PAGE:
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Pocketmags Digital Magazines
Pocketmags Digital Magazines

A voyage of discovery

Luuk Zonneveld has had both feet on the ground since the start of his career in development but it wasn’t until he became the CEO of BIO that he saw at first hand the impact of a long-term commercial strategy on alleviating poverty. By Jack Aldane
Luuk Zonneveld on his recent trip to the Democratic Republic of Congo

”Even talking about it I get emotional. Going down the Congo River, along the borders there are, well, settlements. You can’t even call them villages. It’s mud and poles, and a little bit of fishing. People have nothing. Most of them don’t even have clothes, some walk around in rags.”

Luuk Zonneveld, CEO of Belgian’s development finance institution BIO, has just returned from the Democratic Republic of Congo and it has clearly left a profound impression.

Born in the Netherlands in 1957, Zonneveld is no stranger to Africa having started his career there as a 29-year old journalist but the sights he met on his recent trip brought back how desperate the poverty can be.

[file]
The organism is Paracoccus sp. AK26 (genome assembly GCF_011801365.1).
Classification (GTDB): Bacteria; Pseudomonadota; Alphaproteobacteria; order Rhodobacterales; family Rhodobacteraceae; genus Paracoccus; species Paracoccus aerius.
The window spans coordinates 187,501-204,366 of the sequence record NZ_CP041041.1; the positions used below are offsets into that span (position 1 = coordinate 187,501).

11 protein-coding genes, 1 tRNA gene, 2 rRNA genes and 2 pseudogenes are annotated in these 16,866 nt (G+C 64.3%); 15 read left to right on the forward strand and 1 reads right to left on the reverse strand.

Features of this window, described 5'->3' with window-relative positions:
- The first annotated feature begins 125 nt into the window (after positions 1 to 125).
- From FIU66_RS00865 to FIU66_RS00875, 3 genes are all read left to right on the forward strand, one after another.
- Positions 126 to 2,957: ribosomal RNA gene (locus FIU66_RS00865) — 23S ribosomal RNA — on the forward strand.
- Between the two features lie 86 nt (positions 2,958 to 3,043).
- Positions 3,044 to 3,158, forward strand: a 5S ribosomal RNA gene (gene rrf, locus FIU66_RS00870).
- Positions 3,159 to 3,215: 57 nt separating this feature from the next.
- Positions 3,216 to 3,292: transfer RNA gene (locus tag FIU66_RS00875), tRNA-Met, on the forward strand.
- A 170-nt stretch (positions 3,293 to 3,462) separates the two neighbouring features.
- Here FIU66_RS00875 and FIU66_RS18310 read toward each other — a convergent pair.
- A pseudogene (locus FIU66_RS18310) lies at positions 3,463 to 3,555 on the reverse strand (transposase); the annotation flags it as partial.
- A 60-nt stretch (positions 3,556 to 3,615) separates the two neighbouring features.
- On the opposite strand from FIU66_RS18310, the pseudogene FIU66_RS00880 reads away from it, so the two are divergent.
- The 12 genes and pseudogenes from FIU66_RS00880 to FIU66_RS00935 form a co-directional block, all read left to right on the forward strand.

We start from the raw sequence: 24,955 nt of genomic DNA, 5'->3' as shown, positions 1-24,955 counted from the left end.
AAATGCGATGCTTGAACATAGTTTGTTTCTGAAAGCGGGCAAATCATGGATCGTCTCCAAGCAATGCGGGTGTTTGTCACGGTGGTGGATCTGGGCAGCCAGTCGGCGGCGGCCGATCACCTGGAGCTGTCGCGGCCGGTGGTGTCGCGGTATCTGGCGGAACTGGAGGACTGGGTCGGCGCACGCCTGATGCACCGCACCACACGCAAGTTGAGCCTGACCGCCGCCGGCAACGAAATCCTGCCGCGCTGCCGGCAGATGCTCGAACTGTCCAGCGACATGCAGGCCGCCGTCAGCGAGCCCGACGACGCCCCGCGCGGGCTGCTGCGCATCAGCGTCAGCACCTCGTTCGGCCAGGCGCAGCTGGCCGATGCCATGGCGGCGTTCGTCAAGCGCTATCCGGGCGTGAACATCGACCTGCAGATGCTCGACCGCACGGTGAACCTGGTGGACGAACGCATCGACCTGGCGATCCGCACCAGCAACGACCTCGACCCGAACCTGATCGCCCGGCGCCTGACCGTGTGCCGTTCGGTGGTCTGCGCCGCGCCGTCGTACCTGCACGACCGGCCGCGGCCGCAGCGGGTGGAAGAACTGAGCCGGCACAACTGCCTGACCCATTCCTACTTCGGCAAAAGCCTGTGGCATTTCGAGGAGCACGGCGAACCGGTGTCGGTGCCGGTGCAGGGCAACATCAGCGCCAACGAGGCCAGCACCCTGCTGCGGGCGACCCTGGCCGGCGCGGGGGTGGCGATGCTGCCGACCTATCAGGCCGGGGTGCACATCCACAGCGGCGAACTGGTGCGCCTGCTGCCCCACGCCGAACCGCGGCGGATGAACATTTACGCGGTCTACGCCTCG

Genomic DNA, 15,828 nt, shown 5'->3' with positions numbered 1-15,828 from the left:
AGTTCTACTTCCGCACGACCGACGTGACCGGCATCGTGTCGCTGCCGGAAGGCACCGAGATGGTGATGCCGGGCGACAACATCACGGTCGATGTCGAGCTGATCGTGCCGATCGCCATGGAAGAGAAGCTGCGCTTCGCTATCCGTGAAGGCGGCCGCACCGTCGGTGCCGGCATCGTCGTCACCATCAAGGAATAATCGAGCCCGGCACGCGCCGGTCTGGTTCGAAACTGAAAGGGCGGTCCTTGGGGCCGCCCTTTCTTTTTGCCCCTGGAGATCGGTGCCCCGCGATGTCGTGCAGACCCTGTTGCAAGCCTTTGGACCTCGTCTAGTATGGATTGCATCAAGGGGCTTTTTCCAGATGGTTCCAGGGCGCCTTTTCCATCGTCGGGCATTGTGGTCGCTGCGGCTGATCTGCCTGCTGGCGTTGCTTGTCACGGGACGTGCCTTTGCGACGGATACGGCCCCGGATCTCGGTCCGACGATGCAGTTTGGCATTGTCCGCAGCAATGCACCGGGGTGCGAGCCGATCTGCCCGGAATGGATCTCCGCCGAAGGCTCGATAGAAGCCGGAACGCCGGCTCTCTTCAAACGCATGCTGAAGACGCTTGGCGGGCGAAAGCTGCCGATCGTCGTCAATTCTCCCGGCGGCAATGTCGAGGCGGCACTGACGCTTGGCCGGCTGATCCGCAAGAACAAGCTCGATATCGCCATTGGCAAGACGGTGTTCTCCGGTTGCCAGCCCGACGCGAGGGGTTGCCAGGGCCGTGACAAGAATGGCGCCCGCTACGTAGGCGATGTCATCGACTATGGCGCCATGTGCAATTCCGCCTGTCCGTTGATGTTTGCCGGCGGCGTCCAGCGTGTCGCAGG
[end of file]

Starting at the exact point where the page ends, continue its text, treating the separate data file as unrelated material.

In 2017, the African population stands at more than 1.2 billion but the Democratic Republic of Congo, home to 77 million, is still by far one of the poorest and most politically fractured places on Earth.

Zonneveld spent two days on a boat in the Congo to get to the remote site where BIO and several other DFIs have financed the rehabilitation of a palm oil plantation built by Unilever in the early 20th century. Plantations et Huileries du Congo started eight years ago after an equity investment in Canadian agribusiness Feronia by the UK’s CDC led to a US$49 million syndicated loan in 2016 involving BIO, Germany’s DEG and the Dutch development bank FMO. CDC owns a 67 percent stake in the company.

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